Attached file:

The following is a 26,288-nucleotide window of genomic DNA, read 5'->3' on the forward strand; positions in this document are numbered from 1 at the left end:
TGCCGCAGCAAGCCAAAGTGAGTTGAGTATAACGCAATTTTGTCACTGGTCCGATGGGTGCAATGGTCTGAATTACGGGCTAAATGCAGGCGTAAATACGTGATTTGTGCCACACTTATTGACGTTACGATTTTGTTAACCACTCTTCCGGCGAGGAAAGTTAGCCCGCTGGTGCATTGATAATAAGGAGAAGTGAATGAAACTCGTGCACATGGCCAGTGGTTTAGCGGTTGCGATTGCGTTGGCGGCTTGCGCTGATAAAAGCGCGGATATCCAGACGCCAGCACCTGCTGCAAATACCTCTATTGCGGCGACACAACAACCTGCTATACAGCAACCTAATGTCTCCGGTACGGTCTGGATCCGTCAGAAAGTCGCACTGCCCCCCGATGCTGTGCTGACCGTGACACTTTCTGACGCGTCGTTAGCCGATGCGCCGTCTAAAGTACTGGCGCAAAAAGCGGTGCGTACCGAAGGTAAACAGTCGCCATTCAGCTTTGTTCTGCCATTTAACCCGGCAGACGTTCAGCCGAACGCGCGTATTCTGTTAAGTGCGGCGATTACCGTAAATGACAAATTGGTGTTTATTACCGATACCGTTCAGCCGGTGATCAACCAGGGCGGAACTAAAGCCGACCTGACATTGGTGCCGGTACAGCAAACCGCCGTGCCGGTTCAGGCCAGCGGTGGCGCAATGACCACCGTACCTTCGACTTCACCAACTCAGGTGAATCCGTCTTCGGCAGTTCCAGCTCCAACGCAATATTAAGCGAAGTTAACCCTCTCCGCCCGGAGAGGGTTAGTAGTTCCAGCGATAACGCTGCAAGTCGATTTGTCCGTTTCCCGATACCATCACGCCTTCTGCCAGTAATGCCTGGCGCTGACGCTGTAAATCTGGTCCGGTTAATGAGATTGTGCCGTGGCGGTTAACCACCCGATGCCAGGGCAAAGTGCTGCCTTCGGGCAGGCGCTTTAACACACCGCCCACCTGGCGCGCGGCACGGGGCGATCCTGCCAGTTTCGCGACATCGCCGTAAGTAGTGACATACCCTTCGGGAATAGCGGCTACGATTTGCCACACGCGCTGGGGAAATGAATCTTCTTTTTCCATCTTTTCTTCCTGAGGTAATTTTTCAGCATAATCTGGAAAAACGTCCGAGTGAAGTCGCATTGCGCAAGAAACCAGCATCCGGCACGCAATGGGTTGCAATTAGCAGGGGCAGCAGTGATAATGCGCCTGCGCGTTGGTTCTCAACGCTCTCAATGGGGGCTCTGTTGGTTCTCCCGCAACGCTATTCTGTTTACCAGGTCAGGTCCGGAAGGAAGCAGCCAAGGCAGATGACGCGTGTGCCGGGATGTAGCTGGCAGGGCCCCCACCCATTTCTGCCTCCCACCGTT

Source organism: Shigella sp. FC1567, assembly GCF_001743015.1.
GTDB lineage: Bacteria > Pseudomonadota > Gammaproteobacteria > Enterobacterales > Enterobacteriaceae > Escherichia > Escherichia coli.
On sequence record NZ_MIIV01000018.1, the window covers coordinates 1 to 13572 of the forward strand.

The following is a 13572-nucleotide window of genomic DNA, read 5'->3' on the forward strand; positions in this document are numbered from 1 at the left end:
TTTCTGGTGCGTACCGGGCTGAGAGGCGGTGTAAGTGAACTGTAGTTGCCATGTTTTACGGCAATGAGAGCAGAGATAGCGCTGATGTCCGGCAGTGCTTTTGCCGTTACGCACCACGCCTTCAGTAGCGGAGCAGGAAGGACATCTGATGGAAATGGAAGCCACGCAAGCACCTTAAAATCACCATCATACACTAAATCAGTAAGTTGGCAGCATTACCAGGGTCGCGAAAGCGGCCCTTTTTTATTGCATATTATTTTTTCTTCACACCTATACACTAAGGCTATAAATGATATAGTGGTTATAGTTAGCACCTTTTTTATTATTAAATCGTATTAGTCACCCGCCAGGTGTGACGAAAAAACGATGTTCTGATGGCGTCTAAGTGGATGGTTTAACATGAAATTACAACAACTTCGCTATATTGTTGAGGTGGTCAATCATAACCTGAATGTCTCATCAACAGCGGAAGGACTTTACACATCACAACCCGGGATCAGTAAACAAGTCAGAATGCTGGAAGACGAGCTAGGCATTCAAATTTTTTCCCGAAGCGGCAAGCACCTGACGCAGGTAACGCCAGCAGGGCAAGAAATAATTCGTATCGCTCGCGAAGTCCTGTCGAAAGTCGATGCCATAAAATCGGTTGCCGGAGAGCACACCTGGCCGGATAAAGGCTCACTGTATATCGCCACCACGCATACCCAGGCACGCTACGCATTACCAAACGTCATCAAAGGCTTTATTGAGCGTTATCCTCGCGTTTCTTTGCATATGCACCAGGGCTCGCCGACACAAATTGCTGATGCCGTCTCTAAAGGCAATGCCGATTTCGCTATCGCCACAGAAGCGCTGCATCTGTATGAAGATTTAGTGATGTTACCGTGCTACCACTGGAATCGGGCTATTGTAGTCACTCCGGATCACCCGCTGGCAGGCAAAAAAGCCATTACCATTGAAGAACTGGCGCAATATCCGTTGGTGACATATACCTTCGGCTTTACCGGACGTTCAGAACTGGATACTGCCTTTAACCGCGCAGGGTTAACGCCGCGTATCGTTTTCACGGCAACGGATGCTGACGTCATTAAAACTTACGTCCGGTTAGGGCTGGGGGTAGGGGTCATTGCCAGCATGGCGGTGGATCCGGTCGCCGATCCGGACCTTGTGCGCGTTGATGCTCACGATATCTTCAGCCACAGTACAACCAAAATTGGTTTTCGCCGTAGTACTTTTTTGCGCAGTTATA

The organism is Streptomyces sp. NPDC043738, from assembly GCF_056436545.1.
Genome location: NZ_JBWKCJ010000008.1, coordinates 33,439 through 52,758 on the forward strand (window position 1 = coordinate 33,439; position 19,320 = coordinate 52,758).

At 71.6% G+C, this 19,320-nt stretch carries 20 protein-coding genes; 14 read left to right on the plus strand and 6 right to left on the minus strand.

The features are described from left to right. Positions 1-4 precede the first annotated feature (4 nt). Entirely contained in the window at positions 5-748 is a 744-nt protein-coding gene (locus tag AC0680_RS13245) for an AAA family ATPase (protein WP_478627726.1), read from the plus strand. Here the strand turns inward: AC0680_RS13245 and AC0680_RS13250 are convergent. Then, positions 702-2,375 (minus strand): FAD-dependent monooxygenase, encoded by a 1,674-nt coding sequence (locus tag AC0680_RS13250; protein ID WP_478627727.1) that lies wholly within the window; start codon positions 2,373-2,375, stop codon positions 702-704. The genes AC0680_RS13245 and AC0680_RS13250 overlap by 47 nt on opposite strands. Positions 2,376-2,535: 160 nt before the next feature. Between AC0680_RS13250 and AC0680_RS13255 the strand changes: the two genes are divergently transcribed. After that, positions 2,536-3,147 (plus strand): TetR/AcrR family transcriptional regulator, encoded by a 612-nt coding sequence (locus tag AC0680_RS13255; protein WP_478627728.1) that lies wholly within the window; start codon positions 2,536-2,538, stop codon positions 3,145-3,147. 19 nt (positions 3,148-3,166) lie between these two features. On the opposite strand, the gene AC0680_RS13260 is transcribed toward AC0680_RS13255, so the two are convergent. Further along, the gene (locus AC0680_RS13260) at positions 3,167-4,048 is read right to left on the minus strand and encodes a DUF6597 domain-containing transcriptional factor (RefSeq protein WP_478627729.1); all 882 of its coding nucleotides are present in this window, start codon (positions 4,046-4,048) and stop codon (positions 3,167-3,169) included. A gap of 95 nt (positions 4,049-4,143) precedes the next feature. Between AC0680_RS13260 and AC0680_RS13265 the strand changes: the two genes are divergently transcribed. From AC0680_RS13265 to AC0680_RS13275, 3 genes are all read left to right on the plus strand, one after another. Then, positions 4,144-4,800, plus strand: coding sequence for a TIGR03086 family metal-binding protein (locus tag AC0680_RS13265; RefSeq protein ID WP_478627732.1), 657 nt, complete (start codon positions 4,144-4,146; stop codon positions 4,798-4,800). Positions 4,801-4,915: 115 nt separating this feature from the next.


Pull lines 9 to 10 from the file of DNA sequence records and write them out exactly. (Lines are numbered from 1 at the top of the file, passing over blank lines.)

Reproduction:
Genome location: NZ_JBWKCJ010000008.1, coordinates 33,439 through 52,758 on the forward strand (window position 1 = coordinate 33,439; position 19,320 = coordinate 52,758).

At 71.6% G+C, this 19,320-nt stretch carries 20 protein-coding genes; 14 read left to right on the plus strand and 6 right to left on the minus strand.